most skilled attention in the entire country, especially the
dark reds which have a velvety flavour and complex aroma.
They are fairly heavy and have a high alcohol content. In
Tarragona, the most typical ones are white wines which are
appropriate for fish and as aperitifs. The cavas or sparkling
wines from Sant Sadurní d'Anoia (Barcelona) have developed
great quality and are widely found inside and outside Spain.
Estremadura has some good wines, but they
are not yet commercialized. They are extremely strong and
have a high alcohol content, as well as an unmistakable flavour.
The wine from Cañamero is only now finding its way on to the
market. There are also whites from Montánchez, Cillero, Añigal;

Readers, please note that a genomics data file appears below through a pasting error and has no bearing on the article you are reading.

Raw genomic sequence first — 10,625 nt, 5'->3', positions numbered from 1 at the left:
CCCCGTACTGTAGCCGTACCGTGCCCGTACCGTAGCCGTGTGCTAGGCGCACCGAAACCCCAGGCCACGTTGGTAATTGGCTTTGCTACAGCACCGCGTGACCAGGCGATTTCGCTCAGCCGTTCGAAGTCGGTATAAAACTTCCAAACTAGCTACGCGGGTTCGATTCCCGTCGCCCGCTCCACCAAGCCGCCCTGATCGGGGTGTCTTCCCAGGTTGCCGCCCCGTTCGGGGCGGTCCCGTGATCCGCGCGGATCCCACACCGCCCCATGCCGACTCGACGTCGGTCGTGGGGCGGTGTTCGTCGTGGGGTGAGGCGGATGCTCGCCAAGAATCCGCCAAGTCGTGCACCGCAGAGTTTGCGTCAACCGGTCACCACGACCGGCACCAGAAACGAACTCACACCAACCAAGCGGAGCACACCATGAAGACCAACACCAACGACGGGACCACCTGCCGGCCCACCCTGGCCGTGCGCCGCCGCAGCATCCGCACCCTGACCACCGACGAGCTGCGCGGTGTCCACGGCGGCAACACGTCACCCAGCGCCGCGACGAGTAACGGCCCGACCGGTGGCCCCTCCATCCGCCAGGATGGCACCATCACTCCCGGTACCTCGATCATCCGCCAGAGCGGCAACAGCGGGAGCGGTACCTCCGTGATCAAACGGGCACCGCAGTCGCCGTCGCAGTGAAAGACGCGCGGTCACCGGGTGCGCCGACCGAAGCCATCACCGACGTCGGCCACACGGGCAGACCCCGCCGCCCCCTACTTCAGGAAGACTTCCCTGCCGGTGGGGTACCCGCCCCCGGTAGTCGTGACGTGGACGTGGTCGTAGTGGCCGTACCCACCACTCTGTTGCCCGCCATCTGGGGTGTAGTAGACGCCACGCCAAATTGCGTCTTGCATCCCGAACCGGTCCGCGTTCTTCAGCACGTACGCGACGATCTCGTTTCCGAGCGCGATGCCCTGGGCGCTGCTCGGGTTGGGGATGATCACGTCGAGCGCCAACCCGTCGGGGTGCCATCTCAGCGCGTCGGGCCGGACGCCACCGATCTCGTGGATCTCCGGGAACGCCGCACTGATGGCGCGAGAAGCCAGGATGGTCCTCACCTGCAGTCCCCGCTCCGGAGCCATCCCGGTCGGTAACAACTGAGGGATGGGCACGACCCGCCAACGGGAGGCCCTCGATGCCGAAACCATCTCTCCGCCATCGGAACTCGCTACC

and light reds from Hervás.
Its Denominación de Origen includes Rias
Baixas, Ribeiro and Valdeorras. They are light, agreeably
acid white and red wines with a low alcohol content, excellent
companions of the typical Galician cuisine.
The Jumilia wines from this Murcia
area are easy to distinguish because they are aged in oak
barrels, although there are also young wines. In both cases
the alcohol content is very high, and they are dark red and
thick. Yecla has reds, rosés and light reds with between
13 and 15% alcohol and a very pleasant mild taste.
Denominación de Origen: Navarra.
The area basically produces red wines which at times reach
14.5% alcohol and are perfectly in tune with the heavy cuisine
of the region.
Denominación de Origen: Rioja, after
the area with the small River Oja, is the richest wine growing
region of Spain for table wines. According to its wines the
area is divided into three parts:
Rioja Baja (the Lower Rioja) which produces